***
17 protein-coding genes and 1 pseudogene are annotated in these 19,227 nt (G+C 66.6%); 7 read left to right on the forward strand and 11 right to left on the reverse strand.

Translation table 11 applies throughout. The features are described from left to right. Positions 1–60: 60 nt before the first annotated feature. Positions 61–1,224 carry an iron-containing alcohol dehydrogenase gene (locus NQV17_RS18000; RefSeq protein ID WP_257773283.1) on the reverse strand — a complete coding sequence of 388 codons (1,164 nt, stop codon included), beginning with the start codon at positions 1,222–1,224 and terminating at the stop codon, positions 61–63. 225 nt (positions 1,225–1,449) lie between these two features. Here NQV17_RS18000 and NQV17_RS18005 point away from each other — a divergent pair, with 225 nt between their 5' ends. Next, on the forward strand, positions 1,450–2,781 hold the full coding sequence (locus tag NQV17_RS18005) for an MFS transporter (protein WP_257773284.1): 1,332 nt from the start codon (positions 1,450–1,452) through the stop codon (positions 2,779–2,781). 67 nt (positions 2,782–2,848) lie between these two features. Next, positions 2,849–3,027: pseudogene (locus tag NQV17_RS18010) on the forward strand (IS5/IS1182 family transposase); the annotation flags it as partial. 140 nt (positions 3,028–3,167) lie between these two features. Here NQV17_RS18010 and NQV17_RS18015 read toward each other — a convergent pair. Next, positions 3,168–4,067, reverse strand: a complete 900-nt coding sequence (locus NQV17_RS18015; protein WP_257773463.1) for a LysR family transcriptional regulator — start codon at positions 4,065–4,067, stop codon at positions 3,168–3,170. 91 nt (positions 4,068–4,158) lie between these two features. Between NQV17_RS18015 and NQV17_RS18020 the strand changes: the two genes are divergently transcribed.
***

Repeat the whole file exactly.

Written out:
17 protein-coding genes and 1 pseudogene are annotated in these 19,227 nt (G+C 66.6%); 7 read left to right on the forward strand and 11 right to left on the reverse strand.

Translation table 11 applies throughout. The features are described from left to right. Positions 1–60: 60 nt before the first annotated feature. Positions 61–1,224 carry an iron-containing alcohol dehydrogenase gene (locus NQV17_RS18000; RefSeq protein ID WP_257773283.1) on the reverse strand — a complete coding sequence of 388 codons (1,164 nt, stop codon included), beginning with the start codon at positions 1,222–1,224 and terminating at the stop codon, positions 61–63. 225 nt (positions 1,225–1,449) lie between these two features. Here NQV17_RS18000 and NQV17_RS18005 point away from each other — a divergent pair, with 225 nt between their 5' ends. Next, on the forward strand, positions 1,450–2,781 hold the full coding sequence (locus tag NQV17_RS18005) for an MFS transporter (protein WP_257773284.1): 1,332 nt from the start codon (positions 1,450–1,452) through the stop codon (positions 2,779–2,781). 67 nt (positions 2,782–2,848) lie between these two features. Next, positions 2,849–3,027: pseudogene (locus tag NQV17_RS18010) on the forward strand (IS5/IS1182 family transposase); the annotation flags it as partial. 140 nt (positions 3,028–3,167) lie between these two features. Here NQV17_RS18010 and NQV17_RS18015 read toward each other — a convergent pair. Next, positions 3,168–4,067, reverse strand: a complete 900-nt coding sequence (locus NQV17_RS18015; protein WP_257773463.1) for a LysR family transcriptional regulator — start codon at positions 4,065–4,067, stop codon at positions 3,168–3,170. 91 nt (positions 4,068–4,158) lie between these two features. Between NQV17_RS18015 and NQV17_RS18020 the strand changes: the two genes are divergently transcribed.